Butler v. Swarthout

Filing 14

FINDINGS and RECOMMENDATIONS signed by Magistrate Judge Craig M. Kellison on 1/15/2015 RECOMMENDING that respondent's 10 motion to dismiss be granted. Referred to Judge John A. Mendez; Objections due within 14 days. (Yin, K)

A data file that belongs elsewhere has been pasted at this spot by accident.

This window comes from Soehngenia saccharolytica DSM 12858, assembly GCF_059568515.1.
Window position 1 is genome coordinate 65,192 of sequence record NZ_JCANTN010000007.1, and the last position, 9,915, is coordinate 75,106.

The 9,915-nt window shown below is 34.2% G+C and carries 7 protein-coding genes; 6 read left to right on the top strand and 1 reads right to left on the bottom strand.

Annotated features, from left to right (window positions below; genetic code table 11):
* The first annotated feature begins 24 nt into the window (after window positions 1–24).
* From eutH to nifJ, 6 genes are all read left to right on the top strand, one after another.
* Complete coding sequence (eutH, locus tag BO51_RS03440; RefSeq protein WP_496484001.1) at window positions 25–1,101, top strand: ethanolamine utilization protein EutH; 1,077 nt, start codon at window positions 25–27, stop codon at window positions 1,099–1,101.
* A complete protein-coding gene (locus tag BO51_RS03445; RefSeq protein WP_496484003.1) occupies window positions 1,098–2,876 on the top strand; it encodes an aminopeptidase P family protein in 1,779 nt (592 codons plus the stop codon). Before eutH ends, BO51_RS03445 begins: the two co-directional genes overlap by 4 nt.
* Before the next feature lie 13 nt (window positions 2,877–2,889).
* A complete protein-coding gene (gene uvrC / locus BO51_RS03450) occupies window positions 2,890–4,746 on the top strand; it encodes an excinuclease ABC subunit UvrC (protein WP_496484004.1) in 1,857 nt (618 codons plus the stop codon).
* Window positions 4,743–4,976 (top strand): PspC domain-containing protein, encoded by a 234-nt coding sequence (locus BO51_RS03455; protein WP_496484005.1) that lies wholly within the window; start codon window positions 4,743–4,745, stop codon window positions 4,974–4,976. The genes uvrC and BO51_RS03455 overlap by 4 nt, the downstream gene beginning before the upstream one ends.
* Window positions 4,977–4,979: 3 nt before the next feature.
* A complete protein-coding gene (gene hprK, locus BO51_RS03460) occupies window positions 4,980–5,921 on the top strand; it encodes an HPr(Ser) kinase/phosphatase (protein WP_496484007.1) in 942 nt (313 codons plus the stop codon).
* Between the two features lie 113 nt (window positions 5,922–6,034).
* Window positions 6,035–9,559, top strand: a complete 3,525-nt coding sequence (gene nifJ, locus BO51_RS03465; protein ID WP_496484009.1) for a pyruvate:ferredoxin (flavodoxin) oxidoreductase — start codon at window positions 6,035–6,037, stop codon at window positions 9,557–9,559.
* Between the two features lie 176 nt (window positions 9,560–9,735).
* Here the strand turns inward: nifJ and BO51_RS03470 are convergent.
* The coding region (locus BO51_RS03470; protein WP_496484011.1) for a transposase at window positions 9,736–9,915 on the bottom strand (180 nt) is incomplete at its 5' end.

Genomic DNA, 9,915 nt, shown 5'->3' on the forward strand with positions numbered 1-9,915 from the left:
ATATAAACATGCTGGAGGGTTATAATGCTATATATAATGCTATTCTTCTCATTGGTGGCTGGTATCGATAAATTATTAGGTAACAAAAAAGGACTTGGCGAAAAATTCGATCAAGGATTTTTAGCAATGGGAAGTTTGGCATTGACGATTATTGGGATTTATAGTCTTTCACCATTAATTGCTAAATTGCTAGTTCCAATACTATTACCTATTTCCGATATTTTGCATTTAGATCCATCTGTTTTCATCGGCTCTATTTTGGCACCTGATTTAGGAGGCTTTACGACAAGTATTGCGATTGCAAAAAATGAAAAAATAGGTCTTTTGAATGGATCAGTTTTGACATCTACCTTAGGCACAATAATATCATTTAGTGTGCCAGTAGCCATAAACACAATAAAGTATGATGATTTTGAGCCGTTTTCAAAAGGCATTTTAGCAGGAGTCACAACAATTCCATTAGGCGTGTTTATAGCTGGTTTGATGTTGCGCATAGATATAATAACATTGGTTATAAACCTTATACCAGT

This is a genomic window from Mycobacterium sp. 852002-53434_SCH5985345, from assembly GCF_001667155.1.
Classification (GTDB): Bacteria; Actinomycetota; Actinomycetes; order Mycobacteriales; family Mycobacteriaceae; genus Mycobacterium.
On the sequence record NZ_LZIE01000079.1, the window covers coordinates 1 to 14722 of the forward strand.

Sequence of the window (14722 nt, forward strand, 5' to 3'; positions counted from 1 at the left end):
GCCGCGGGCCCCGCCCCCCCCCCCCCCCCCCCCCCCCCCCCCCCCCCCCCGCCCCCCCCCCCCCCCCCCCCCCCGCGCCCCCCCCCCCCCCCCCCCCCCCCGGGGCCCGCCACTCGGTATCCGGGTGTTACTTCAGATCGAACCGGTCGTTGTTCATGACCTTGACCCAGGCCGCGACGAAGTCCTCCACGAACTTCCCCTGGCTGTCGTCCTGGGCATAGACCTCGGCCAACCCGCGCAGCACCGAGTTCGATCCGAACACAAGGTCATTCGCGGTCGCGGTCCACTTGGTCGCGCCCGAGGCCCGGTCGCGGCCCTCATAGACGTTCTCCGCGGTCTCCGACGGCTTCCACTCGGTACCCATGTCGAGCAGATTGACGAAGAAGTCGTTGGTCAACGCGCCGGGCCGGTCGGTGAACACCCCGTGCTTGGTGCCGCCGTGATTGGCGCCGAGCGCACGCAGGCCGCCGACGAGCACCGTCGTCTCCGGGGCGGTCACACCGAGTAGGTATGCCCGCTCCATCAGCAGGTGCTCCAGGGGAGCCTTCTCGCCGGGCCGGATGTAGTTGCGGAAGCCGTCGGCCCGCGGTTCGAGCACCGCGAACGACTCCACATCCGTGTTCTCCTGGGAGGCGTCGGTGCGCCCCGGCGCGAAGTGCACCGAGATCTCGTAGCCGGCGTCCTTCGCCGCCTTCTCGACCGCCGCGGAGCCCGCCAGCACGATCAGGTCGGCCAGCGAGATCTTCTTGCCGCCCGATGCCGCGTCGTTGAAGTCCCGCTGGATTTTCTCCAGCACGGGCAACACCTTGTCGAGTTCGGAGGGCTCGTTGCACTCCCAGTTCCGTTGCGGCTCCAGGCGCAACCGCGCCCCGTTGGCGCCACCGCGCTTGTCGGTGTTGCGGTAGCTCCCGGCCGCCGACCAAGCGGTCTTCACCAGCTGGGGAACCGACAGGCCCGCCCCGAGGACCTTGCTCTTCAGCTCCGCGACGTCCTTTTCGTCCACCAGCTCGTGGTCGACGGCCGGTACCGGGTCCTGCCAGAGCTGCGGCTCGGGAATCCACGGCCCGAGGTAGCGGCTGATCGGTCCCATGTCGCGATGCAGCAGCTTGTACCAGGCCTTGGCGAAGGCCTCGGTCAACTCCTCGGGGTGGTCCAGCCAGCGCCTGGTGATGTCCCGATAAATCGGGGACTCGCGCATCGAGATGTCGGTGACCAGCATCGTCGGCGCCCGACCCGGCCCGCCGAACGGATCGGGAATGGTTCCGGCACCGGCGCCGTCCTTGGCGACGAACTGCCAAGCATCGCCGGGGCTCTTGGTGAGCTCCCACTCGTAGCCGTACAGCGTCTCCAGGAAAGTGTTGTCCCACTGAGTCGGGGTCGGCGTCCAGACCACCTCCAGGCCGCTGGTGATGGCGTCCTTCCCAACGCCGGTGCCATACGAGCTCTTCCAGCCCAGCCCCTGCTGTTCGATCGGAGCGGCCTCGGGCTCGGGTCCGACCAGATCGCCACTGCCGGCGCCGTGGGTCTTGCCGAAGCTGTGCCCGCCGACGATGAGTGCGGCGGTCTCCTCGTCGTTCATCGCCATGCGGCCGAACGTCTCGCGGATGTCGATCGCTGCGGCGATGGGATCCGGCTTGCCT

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1 2 3 4 5 6 7 8 IN THE UNITED STATES DISTRICT COURT 9 FOR THE EASTERN DISTRICT OF CALIFORNIA 10 11 RONALD BERNARD BUTLER, 12 13 14 15 Petitioner, vs. FINDINGS AND RECOMMENDATIONS GARY SWARTHOUT, Respondent. 16 17 No. 2:13-cv-0662-JAM-CMK-P / Petitioner, a state prisoner proceeding pro se, brings this petition for a writ of 18 habeas corpus pursuant to 28 U.S.C. § 2254, challenging a decision by the California Board of 19 Parole Hearings (Board) that he is unsuitable for parole. Pending before the court is 20 Respondents’ motion to dismiss (Doc. 10) on the grounds that the petition is untimely, and in the 21 alternative, fails to state cognizable grounds for federal habeas relief and raises a challenge that is 22 the subject of a pending class action suit. Petitioner filed an opposition to the motion (Doc. 13). 23 I. 24 Petitioner was convicted in the Sacramento County Superior Court of second BACKGROUND 25 degree murder in 1987, and was sentenced to 23 years to life. (Pet., Doc. 1, at 1). A subsequent 26 parole consideration hearing for petitioner was held on May 31, 2011. (Pet., Doc. 1, Ex. A). At 1 1 that hearing, the Board determined petitioner was not suitable for parole, and denied petitioner 2 parole for five years. (Id.) The Board’s decision was rendered at the time of the hearing on May 3 31, 2011, but states it was not final until September 28, 2011. (Id.) Petitioner filed a habeas 4 petition with the Sacramento County Superior Court on August 12, 2012. The Sacramento 5 County Superior Court denied the petition on October 2, 2012. Petitioner continued to proceed 6 on his petition though the State courts. His final state petition filed with the California Supreme 7 Court was denied on March 27, 2013. Petitioner signed the instant petition on March 30, 2013, 8 which was received by this court and filed on April 4, 2013. 9 II. MOTION TO DISMISS 10 Rule 4 of the Rules Governing Section 2254 Cases allows a district court to 11 dismiss a petition if it “plainly appears from the petition and any attached exhibits that the 12 petitioner is not entitled to relief in the district court . . . .” Rule 4 of the Rules Governing 13 Section 2254 Cases. The Ninth Circuit has allowed respondents to file a motion to dismiss in 14 lieu of an answer if the motion attacks the pleadings for failing to exhaust state remedies or being 15 in violation of the state's procedural rules. See, e.g., O'Bremski v. Maass, 915 F.2d 418, 420 (9th 16 Cir. 1990) (using Rule 4 to evaluate motion to dismiss petition for failure to exhaust state 17 remedies); White v. Lewis, 874 F.2d 599, 602-03 (9th Cir. 1989) (using Rule 4 as procedural 18 grounds to review motion to dismiss for state procedural default); Hillery v. Pulley, 533 F. Supp. 19 1189, 1194 & n. 12 (E.D. Cal. 1982) (same). Thus, a respondent can file a motion to dismiss 20 after the court orders a response, and the Court should use Rule 4 standards to review the motion. 21 See Hillery, 533 F. Supp. at 1194 & n.12. The petitioner bears the burden of showing that he has 22 exhausted state remedies. See Cartwright v. Cupp, 650 F.2d 1103, 1104 (9th Cir. 1981). 23 A. Statute of Limitations 24 Respondent first brings this motion to dismiss petitioner’s federal habeas corpus 25 petition as filed beyond the one-year statute of limitations, pursuant 28 U.S.C. § 2244(d). 26 /// 2 1 On April 24, 1996, Congress enacted the Antiterrorism and Effective Death 2 Penalty Act of 1996 (hereinafter “AEDPA”). AEDPA imposes various requirements on all 3 petitions for writ of habeas corpus filed after the date of its enactment. See Lindh v. Murphy, 4 521 U.S. 320 (1997); Jeffries v. Wood, 114 F.3d 1484, 1499 (9th Cir. 1997) (en banc). In this 5 case, the petition pending in this court was filed on April 4, 2013, and therefore, it is subject to 6 the provisions of AEDPA. AEDPA imposes a one-year statute of limitation on petitioners 7 seeking to file a federal petition for writ of habeas corpus. 28 U.S.C. § 2244(d)(1). As amended, 8 § 2254(d) reads: 9 10 11 12 13 14 15 16 17 18 (1) A 1-year period of limitation shall apply to an application for a writ of habeas corpus by a person in custody pursuant to the judgment of a State court. The limitation period shall run from the latest of (A) the date on which the judgment became final by the conclusion of direct review or the expiration of the time for seeking such review; (B) the date on which the impediment to filing an application created by State action in violation of the Constitution or laws of the United States is removed, if the applicant was prevented from filing by such State action; (C) the date on which the constitutional right was asserted was initially recognized by the Supreme Court, if the right has been newly recognized by the Supreme Court and made retroactively applicable to cases on collateral review; or (D) the date on which the factual predicate of the claim or claims presented could have been discovered through the exercise of due diligence. 19 20 21 22 23 (2) The time during which a properly filed application for State post-conviction or other collateral review with respect to the pertinent judgment or claim is pending shall not be counted toward any period of limitation under this subsection. 28 U.S.C. § 2244(d). The statute of limitations for habeas petitions challenging parole suitability 24 hearings is based on § 2244(d)(1)(D), that is, the date on which the factual predicate of the claim 25 or claims could have been discovered through the exercise of due diligence. See Shelby v. 26 Bartlett, 391 F.3d 1061, 1062 (9th Cir. 2004), Redd v. McGrath, 343 F.3d 1077, 1079 (9th Cir. 3 1 2003). In habeas proceedings challenging an administrative decision, courts within the Ninth 2 Circuit, relying on the opinions in Shelby and Redd, have determined that discovery of the 3 factual predicate cannot occur until the administrative decision is final. See Shelby, 391 F.3d at 4 1065-66; Redd, 343 F.3d at 1084-85; Tafoya v. Subia, 2:07cv2389, 2010 WL 668920 *2-3 (E.D. 5 Cal. Feb. 23, 2010). 6 Here, petitioner is challenging the May 31, 2011, denial of parole, which was final 7 on September 28, 2011. As stated above, the statute of limitations period does not start to run 8 until a parole denial is “final.” Therefore, the statue of limitations began on September 29, 2011, 9 the day after the Board’s decision became final. Petitioner filed his state habeas petition on 10 August 12, 2012, and the limitations period was tolled until the California Supreme Court’s 11 denial on March 27, 2013. Thus, 318 days of the 365 day statute of limitations ran between 12 Board’s decision and the time petitioner filed his first state habeas petition. Following the 13 California Supreme Court’s denial of his petition on March 27, 2013, the statute began running 14 again. Petitioner then filed his federal petition on April 4, 2013, eight days later. Thus, 15 petitioner used a total of 326 days of the 365 day statute of limitations, making his federal 16 petition timely filed. The motion to dismiss the petition as untimely should therefore be denied. 17 B. 18 Next, respondent contends petitioner’s claim challenging the basis of the Board’s 19 20 21 22 23 24 25 26 Due Process decision is not cognizable based on Swarthout v. Cook, 562 U.S. 216, 131 S. Ct. 859 (2011). Reversing the Ninth Circuit’s decision in Hayward v. Marshall, 603 F.3d 546 (9th Cir. 2010) (en banc), the United States Supreme Court has observed: Whatever liberty interest exists [in parole] is, of course, a state interest. There is no right under the Federal Constitution to be conditionally released [on parole] before the expiration of a valid sentence, and the States are under no duty to offer parole to their prisoners. Id. at 7. When, however, a State creates a liberty interest, the Due Process Clause requires fair procedures for its vindication – and federal courts will review the application of those constitutionally required procedures. . . . Swarthout v. Cooke, 562 U.S. 216, 131 S. Ct. 859, 862 (9th Cir. 2011) (per curiam) (citing 4 1 Greenholtz v. Inmates of Neb. Penal and Correctional Complex, 442 U.S. 1, 7 (1979)) (emphasis 2 in original). 3 The Court held: 4 In the context of parole, we have held that the procedures required are minimal. In Greenholtz, we found that a prisoner subject to a parole statute similar to California’s received adequate process when he was allowed an opportunity to be heard and was provided a statement of the reasons why parole was denied. 442 U.S. at 16. “The Constitution,” we held, “does not require more.” Ibid. Cooke and Clay received at least this amount of process: They were allowed to speak at their parole hearings and to contest the evidence against them, were afforded access to their records in advance, and were notified as to the reasons why parole was denied. (citations omitted). That should have been the beginning and the end of the federal habeas courts’ inquiry into whether Cook and Clay received due process. . . . 5 6 7 8 9 10 11 12 Id. The Court added that “[n]o opinion of ours supports converting California’s 13 ‘some evidence’ rule into a substantive federal requirement” and “it is no federal concern . . . 14 whether California’s ‘some evidence’ rule of judicial review (a procedure beyond what the 15 Constitution demands) was correctly applied” because “a ‘mere error of state law’ is not a denial 16 of due process.” Id. at 862-63 (citing Engle v. Isaac, 456 U.S. 107, 121, n.21 (1982)). Thus, in 17 cases challenging the denial of parole, the only issue subject to federal habeas review is whether 18 the inmate received the procedural due process protections of notice and an opportunity to be 19 heard. There is no other clearly established federal constitutional right in the context of parole. 20 Here, petitioner claims the Board’s decision lacked evidentiary support, failed to 21 adhere to state law, and violated his liberty interest. To the extent petitioner claims that the 22 decision to deny parole was arbitrary and not based on “some evidence” or otherwise failed to 23 satisfy substantive due process, the claim is foreclosed as a matter of law because there is no 24 clearly established federal constitutional substantive due process right in parole. Petitioner does 25 not claim that his procedural due process rights were violated, that he was not provided the 26 minimal procedural due process protections of notice and an opportunity to be heard. Therefore, 5 1 petitioner’s challenge to the Board’s decision base on denial of due process should be dismissed. 2 C. Ex Post Facto 3 Respondent’s final ground for dismissing petitioner’s petition is that petitioner is a 4 member in the Gilman class action suit addressing this same issue. Petitioner contends that he 5 has opted out of the Gilman class action, and that his case does not fall within the parameters of 6 that action. The case at issue, Gilman v. Brown, is an Eastern District of California case, number 7 2:05-cv-0830-LKK-CKD.1 8 9 Petitioner’s final claim in his habeas petition is that he is entitled to relief from the ex post facto violation in the form of an order that requires the BPH to hold it’s next parole 10 consideration hearing for him within one year of it’s 2011 denial. He argues that Proposition 9, 11 known as Marsy’s Law, when applied retroactively, creates a significant risk of increasing the 12 measure of punishment attached to his original sentence. 13 Marsy’s Law was enacted by the California voters in 2008. Marsy’s Law extended 14 the maximum deferral period between parole eligibility hearings from five to fifteen years. See 15 Gilman v. Schwarzenegger, 638 F.3d 1101, 1104 (9th Cir.2011); Cal. Penal Code § 3041.5(b)(3) 16 (2010). The law amended PC § 3041.5 by “increas[ing] the period of time between parole 17 hearings but allow[ing] for the advancement of a hearing if a change in circumstances or new 18 information subsequently establishes that there is a reasonable probability the prisoner is suitable 19 for parole.” In re Vicks, 56 Cal.4th 274, 278, 153 Cal.Rptr.3d 471 (2013). Prior to the law, the 20 periods between parole hearings varied but were generally shorter. Id. at 283–84. Vicks held that 21 the law did not violate the Ex Post Facto clauses of the United States or California Constitution. 22 Id. at 278. 23 24 25 26 1 The court may take judicial notice pursuant to Federal Rule of Evidence 201 of matters of public record. See U.S. v. 14.02 Acres of Land, 530 F.3d 883, 894 (9th Cir. 2008). Thus, this court may take judicial notice of state court records, see Kasey v. Molybdenum Corp. of America, 336 F.2d 560, 563 (9th Cir. 1964), as well as its own records, see Chandler v. U.S., 378 F.2d 906, 909 (9th Cir. 1967). 6 1 In Gilman, California state prisoners serving a life term with the possibility of 2 parole brought a civil rights class action and alleged that Marsy’s Law violated the Ex Post Facto 3 clause. The district court granted a preliminary injunction, finding that the plaintiffs were likely 4 to succeed on the merits, but the Ninth Circuit reversed. See Gilman, 638 F.3d at 1103. The 5 Ninth Circuit found that Proposition 9 “appear[s] to create a significant risk of prolonging 6 plaintiffs incarceration.” Id. at 1108. At the same time, the Court found that the availability of 7 advanced hearings “would remove any possibility of harm to prisoners because they would not be 8 required to wait a minimum of three years for a hearing.” Id. at 1109. Reversing the injunction, 9 the Court found that the plaintiffs were not “likely to succeed on the merits of their ex post facto 10 11 claim.” Id. at 1111. “One of the claims presented by the plaintiffs in the class action Gilman case is 12 that the amendments to Cal. Penal Code § 3041.5(b)(2) regarding parole deferrals, imposed 13 under Marsy’s Law violates the Ex Post Facto Clause because when applied retroactively, ‘[they] 14 create a significant risk of increasing the measure of punishment attached to the original crime.’” 15 Bagdasaryan v. Swarthout, 2012 WL 6203113, *8 (E.D.Cal. Dec.8, 2012). “With respect to this 16 Ex Post Facto claim, the class in Gilman is comprised of all California state prisoners who have 17 been sentenced to a life term with the possibility of parole for an offense that occurred before 18 November 4, 2008,” are eligible for parole, and have been denied parole. Bagdasaryan, 2012 WL 19 6203113 at *8, see also Johnson v. Hartley, 2013 WL 440990 *4 (E.D.Cal. Feb.5, 2013) 20 (describing Gilman class). 21 The trial court certified the class in March 2009 under Federal Rule of Civil 22 Procedure 23(b)(2), then subsequently addressed the definition of the certified class. “The first 23 certified class of plaintiffs were sentenced to life terms for offenses that occurred before 24 November 4, 2008. On that date, Proposition 9 [Marsy’s Law] increased the interval between 25 parole hearings available to these prisoners from a default period of one year (with a maximum 26 of three or five years), to a default period of 15 years (with a minimum of three years).” Gilman, 7 1 2013 WL 1904424 at *1. The Court explained that “[t]he class [ ][was] certified pursuant to 2 Fed.R.Civ.P. 23(b)(2), which permits class member to ‘opt out’ at the discretion of the court.” Id. 3 at *1 n. 1 (citing Linney v. Cellular Alaska P'ship, 151 F.3d 1234, 1242 n. 6 (9th Cir.1998)). 4 Petitioner satisfies the definition for class membership in Gilman’s certified class 5 as he is (1) a California state prisoner; (2) sentenced to a term of life in prison with the possibility 6 of parole; and (3) sentenced before the November 8, 2008, effective date of Proposition 9. 7 Petitioner alleges he has opted out of the Gilman class, and that he seeks relief different and 8 beyond that sought by the class. However, the relief he seeks is not different and beyond that 9 sought by the class. In his petition he is requesting relief from the application of the Marsy’s 10 Law deferral periods and more frequent parole consideration hearings. This is essentially the 11 same relief sought by the Gilman class. In addition, his contention that he has opted out consists 12 solely of his argument that filing his habeas petition in this action was sufficient to “opt out.” He 13 fails to provide any indication that he requested permission from the Gilman court to opt out of 14 that action. 15 Members of a Rule 23(b)(2) class generally do not have the right to opt-out, 16 unless the district court, in its discretion, provides such ability. See Ticor Title Ins. Co. V. 17 Brown, 511 U.S. 117, 121 (1994). Here, no such option was specifically provided in the district 18 court’s orders certifying the class (Doc. 182), nor in the order affirming that certification (9th cir. 19 Order). See Gilman v. Brown, 2013 WL 1904424, at *1, n. 1 (E.D.Cal. May 7, 2013) (citing E.D. 20 Cal. 05-cv–830, Docket No. 182.); Gilman v. Schwarzenegger, 382 Fed.Appx. 544 (9th Cir. 21 2010) (E.D. Cal. 05-cv–830, Docket No. 257). Moreover, the district court expressly prohibit 22 class members from bringing individual lawsuits challenging Marsy's Law as violative of the 23 Federal Constitution's Ex Post Facto Clause. (Doc. 296). Regardless, without express 24 permission from the Gilman court, petitioner cannot simply “opt out” by simply filing his own 25 habeas petition. 26 /// 8 1 At least one district court has held that a similarly situated petitioner “is not 2 entitled to habeas relief on his ex post facto challenge because he is a member of the class 3 already prosecuting this cause of action in [Gilman]. Petitioner cannot simultaneously prosecute 4 the instant claim here.” Gonzales v. Dickinson, No. 2:10-cv-2277 MCE CKD P, Order dated 5 June 19, 2012, Doc. 25 at 2, citing Crawford v. Bell, 599 F.2d 890, 892 (9th Cir. 1979). In light 6 of the ongoing Gilman action, the undersigned will recommend that petitioner’s ex post facto 7 challenge to Marsy’s Law be dismissed without prejudice. 8 III. CONCLUSION 9 Based on the foregoing, the undersigned recommends that respondent’s motion to 10 dismiss (Doc. 16) be granted. 11 These findings and recommendations are submitted to the United States District 12 Judge assigned to the case, pursuant to the provisions of 28 U.S.C. § 636(b)(l). Within 14 days 13 after being served with these findings and recommendations, any party may file written 14 objections with the court. The document should be captioned “Objections to Magistrate Judge's 15 Findings and Recommendations.” Failure to file objections within the specified time may waive 16 the right to appeal. See Martinez v. Ylst, 951 F.2d 1153 (9th Cir. 1991). 17 18 19 20 DATED: January 15, 2015 ______________________________________ CRAIG M. KELLISON UNITED STATES MAGISTRATE JUDGE 21 22 23 24 25 26 9